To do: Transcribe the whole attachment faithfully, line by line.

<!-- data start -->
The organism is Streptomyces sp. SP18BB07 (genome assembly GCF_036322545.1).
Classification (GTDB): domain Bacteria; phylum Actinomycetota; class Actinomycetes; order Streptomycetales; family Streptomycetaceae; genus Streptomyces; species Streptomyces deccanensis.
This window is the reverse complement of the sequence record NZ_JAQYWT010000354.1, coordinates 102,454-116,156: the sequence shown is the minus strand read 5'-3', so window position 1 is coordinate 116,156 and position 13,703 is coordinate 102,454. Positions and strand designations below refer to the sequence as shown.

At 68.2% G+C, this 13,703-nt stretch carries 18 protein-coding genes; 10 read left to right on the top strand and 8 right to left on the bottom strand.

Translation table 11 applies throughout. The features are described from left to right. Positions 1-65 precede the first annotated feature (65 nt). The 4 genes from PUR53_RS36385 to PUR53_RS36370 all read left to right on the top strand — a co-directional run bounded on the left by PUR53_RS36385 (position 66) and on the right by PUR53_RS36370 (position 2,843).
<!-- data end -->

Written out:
The organism is Streptomyces sp. SP18BB07 (genome assembly GCF_036322545.1).
Classification (GTDB): domain Bacteria; phylum Actinomycetota; class Actinomycetes; order Streptomycetales; family Streptomycetaceae; genus Streptomyces; species Streptomyces deccanensis.
This window is the reverse complement of the sequence record NZ_JAQYWT010000354.1, coordinates 102,454-116,156: the sequence shown is the minus strand read 5'-3', so window position 1 is coordinate 116,156 and position 13,703 is coordinate 102,454. Positions and strand designations below refer to the sequence as shown.

At 68.2% G+C, this 13,703-nt stretch carries 18 protein-coding genes; 10 read left to right on the top strand and 8 right to left on the bottom strand.

Translation table 11 applies throughout. The features are described from left to right. Positions 1-65 precede the first annotated feature (65 nt). The 4 genes from PUR53_RS36385 to PUR53_RS36370 all read left to right on the top strand — a co-directional run bounded on the left by PUR53_RS36385 (position 66) and on the right by PUR53_RS36370 (position 2,843).